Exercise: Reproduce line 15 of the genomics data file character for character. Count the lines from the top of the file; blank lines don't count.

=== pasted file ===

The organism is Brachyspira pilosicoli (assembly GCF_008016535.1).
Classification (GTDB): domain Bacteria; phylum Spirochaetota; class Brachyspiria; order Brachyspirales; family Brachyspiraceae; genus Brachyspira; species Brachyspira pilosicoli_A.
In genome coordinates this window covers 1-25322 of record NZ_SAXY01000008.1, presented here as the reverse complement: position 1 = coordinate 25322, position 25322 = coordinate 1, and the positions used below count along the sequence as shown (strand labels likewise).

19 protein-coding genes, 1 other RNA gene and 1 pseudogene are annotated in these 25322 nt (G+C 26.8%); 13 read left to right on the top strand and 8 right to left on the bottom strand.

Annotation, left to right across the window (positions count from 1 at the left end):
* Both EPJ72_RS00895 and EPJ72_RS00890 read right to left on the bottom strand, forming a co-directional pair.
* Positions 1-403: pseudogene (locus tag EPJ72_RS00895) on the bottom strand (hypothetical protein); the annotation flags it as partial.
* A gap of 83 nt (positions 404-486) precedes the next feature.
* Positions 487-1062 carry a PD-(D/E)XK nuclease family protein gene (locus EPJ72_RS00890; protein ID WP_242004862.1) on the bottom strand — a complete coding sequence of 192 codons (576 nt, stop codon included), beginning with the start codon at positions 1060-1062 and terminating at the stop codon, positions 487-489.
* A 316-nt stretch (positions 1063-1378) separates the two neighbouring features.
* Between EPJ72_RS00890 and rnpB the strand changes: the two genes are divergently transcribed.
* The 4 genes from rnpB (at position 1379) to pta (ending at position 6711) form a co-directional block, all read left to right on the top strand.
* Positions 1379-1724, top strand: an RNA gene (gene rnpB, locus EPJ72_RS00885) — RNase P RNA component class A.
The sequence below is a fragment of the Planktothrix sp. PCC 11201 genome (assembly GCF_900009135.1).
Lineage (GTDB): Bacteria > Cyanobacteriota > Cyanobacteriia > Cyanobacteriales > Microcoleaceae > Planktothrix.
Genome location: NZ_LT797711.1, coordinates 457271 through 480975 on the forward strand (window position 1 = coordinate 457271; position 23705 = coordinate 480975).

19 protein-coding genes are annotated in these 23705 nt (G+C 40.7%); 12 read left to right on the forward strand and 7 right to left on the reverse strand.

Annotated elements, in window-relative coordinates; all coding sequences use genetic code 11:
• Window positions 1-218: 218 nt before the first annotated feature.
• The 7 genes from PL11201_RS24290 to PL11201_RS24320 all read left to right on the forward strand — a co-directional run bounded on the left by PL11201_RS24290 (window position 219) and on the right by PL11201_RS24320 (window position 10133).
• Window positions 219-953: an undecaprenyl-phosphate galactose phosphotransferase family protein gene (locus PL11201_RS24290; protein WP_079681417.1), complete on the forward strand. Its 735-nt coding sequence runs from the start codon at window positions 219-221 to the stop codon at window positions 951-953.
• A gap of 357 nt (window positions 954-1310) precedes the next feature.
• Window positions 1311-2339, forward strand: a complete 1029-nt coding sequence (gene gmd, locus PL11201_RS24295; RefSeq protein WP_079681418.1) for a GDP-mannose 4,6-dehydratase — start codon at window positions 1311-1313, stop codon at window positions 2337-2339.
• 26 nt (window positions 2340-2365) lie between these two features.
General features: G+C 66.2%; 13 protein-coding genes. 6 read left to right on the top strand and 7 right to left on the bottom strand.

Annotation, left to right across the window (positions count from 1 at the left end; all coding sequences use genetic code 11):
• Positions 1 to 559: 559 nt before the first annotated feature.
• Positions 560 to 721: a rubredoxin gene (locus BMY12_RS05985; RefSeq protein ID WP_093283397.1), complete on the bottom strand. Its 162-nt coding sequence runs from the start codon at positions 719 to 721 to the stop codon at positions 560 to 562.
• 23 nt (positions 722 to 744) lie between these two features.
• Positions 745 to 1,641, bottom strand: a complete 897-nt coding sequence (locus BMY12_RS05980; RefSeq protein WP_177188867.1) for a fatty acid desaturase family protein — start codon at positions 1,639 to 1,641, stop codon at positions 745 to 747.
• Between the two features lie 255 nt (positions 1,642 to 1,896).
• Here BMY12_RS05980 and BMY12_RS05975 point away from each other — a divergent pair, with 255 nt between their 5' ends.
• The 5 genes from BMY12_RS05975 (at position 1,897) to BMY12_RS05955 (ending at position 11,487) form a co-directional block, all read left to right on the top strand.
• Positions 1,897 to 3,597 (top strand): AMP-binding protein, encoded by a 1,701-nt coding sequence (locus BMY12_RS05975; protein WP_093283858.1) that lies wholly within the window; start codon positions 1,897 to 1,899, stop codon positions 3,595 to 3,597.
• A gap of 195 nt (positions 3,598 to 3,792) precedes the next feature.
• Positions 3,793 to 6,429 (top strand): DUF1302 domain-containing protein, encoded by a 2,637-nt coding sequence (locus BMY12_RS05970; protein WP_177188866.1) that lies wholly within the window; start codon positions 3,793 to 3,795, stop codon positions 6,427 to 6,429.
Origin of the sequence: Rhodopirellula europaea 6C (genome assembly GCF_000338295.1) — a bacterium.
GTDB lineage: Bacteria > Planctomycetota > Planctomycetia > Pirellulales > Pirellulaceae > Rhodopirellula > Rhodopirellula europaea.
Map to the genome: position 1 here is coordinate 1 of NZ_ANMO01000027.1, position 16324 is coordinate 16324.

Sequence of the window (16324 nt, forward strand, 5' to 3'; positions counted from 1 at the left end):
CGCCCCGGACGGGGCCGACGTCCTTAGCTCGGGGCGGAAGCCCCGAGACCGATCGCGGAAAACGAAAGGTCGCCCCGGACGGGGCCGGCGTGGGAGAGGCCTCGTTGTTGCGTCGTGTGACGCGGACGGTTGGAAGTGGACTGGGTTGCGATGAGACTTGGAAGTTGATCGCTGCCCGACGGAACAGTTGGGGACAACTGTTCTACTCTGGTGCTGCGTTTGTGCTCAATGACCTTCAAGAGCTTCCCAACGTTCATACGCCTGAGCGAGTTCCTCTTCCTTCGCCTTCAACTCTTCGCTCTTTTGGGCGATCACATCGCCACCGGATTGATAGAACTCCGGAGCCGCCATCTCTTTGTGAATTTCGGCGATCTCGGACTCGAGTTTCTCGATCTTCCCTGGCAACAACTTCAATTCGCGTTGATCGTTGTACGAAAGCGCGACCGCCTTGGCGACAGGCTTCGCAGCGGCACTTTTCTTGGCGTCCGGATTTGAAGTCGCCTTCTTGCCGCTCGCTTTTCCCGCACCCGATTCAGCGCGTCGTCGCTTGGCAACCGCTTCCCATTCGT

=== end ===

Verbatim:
Lineage (GTDB): Bacteria > Cyanobacteriota > Cyanobacteriia > Cyanobacteriales > Microcoleaceae > Planktothrix.